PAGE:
John won the RIBA Boyd Auger Scholarship with his project:  Exploration of the potential for cohousing to be used as an evolving typology for the 'Third Age' within the UK. This research project recognises the growing problem of an ageing population within the western world and the issue of suitable and sustainable accommodation for a new generation of older people. It proposed to explore the suitability of cohousing as a typology for this demographic group. Cohousing communities are intentional communities which are created and run by their residents. Each household has a self-contained, personal and private home but residents come together to manage their community, share activities, and eat together combating the alienation and isolation many experience today.

Norman Foster Travelling Scholarship

John was been commended by the Norman Foster Travelling Scholarship jury for his submission to expand on his research and explore the potential for cohousing to accommodate ageing populations in India and China.

Future Vision Awards 2011

John won the Future Communities Award at the Future Vision Awards 2011, winning him £1,000 and a four week placement with Atkins engineering and design consultancy.  Run by the Landscape Institute in association with the Homes and Communities Agency, Future Vision is an awards scheme for students that aims to find ideas for making our villages, towns and cities better places to live. John’s project, ‘The School of Lost Skills’, sets out a number of challenges: the generational skills gap, a growing generational divide, and a lack of new housing typologies for people as they age. ‘The School of Lost Skills’ combines the productive typologies of a brewery, bakery and community kitchen with the latest research behind cohousing. Younger people exchange skills, including brewing, baking and productive food growing.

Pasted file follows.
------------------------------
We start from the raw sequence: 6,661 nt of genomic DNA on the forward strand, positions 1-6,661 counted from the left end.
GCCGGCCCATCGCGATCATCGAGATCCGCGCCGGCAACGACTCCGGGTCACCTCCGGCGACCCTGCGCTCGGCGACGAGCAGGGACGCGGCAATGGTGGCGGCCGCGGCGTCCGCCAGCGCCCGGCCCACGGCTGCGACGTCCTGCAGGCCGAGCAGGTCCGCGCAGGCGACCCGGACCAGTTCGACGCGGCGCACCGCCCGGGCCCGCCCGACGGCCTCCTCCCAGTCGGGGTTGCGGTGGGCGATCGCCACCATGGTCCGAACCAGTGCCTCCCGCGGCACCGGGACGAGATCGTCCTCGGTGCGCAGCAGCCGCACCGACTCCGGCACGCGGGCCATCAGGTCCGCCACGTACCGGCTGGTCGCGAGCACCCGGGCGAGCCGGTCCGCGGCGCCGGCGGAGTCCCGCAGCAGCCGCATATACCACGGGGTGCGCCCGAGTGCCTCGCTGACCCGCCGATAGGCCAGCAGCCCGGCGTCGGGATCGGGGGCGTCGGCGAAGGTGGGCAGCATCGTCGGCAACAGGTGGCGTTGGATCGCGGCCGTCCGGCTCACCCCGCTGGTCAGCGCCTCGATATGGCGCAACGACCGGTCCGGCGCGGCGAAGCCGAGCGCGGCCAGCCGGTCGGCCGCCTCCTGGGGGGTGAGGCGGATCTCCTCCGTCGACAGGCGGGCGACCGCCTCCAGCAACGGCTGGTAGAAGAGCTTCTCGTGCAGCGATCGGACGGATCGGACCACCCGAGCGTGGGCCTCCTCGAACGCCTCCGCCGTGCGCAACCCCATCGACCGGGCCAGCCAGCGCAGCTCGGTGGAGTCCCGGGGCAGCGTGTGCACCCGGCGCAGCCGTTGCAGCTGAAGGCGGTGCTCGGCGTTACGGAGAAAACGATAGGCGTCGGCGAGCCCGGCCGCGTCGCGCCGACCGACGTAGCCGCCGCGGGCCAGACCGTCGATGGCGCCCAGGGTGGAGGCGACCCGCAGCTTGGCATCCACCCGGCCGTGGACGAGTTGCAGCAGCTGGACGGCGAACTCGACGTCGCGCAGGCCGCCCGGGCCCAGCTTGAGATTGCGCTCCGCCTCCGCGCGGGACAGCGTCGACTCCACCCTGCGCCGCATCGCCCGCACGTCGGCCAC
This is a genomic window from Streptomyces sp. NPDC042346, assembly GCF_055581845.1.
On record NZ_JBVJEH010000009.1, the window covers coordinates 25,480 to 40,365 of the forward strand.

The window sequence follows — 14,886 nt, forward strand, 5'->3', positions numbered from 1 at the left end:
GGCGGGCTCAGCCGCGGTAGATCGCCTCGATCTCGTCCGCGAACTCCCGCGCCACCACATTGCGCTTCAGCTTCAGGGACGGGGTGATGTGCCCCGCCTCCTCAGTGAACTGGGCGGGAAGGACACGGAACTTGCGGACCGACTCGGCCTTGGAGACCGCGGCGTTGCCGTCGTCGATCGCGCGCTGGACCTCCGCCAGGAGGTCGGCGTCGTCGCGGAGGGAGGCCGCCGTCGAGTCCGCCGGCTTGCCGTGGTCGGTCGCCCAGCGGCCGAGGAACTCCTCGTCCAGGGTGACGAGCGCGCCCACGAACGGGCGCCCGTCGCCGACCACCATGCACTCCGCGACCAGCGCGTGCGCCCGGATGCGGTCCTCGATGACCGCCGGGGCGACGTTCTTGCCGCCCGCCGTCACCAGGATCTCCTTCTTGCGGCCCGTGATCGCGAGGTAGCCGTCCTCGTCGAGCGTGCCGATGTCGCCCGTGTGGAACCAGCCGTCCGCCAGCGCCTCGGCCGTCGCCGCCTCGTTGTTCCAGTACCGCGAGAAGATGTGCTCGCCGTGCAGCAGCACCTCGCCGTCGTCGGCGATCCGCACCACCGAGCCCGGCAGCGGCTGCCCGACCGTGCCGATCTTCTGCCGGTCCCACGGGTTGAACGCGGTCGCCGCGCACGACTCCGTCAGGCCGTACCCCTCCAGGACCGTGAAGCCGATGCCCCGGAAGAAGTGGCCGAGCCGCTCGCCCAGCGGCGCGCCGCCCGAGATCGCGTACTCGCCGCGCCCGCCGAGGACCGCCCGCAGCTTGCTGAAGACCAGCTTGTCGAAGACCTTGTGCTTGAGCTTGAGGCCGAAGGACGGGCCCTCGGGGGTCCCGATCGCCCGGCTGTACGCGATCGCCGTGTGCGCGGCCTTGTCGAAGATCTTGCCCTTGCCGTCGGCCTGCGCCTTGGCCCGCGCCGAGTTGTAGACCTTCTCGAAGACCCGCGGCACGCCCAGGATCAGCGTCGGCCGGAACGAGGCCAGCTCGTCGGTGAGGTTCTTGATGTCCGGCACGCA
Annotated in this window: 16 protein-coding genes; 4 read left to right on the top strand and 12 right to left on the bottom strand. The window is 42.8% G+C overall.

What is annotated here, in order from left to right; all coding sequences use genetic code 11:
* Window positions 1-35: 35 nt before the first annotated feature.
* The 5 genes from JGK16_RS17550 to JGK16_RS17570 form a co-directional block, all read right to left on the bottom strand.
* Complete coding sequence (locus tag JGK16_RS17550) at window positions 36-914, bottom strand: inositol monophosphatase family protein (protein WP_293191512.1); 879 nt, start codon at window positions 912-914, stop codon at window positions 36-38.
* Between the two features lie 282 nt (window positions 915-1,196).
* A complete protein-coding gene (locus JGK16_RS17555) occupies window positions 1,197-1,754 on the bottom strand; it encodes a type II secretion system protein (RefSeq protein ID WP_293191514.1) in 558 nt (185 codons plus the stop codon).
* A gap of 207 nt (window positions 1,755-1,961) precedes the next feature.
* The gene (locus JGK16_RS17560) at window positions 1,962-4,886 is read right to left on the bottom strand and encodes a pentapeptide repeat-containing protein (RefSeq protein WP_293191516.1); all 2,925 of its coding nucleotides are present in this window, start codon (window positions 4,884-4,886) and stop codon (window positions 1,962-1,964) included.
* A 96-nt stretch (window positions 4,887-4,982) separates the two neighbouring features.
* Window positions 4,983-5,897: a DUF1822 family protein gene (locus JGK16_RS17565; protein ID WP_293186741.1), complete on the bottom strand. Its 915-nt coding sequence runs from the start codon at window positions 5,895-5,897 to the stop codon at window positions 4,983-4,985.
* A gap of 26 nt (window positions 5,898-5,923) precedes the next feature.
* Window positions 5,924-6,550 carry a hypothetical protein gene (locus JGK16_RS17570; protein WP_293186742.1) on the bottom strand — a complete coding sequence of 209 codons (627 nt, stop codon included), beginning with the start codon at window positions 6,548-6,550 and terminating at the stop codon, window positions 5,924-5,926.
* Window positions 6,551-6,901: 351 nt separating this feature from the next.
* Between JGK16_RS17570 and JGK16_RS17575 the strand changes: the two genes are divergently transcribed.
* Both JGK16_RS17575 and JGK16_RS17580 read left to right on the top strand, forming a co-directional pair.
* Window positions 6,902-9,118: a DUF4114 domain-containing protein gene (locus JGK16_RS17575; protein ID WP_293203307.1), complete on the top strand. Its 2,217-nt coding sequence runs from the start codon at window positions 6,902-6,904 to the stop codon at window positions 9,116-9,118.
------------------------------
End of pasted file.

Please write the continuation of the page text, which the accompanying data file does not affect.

For more information visit the Future Vision website 

The design project also won the international IAPS 2011 Ontological Design in Future Housing and Space Competition and John’s film ‘The School of Lost Skills’ won the Architecture Revolution I-4 Film Competition.

Designing for Adaptable Futures (DAF)

John has recently been awarded first prize in the international student competition, Designing for Adaptable Futures (DAF), run by the Adaptable Futures (AF) group at Loughborough University. John Killock’s winning submission, Factory Home, focuses on reshaping the live/work spatial relationship as part of a ‘third industrial revolution’.

2012 Fentress Global Challenge: Workplace of the Future

John’s award run continues with second place in Fentress Architects’ 2012 Fentress Global Challenge: Workplace of the Future. The objective of this year's international competition was to encourage young architectural talent to explore scenarios for the future of the workplace, focusing in particular on the architectural potential of distributed intelligence and of universal, instantaneous communication.

The panel commented on John’s work: “The presentation is dense, but well researched, clearly argued, and beautifully illustrated. Best of all it is impressively thorough in its realistic integration within a gritty urban context of a rich and ever changing mix of living, working, and social interaction.”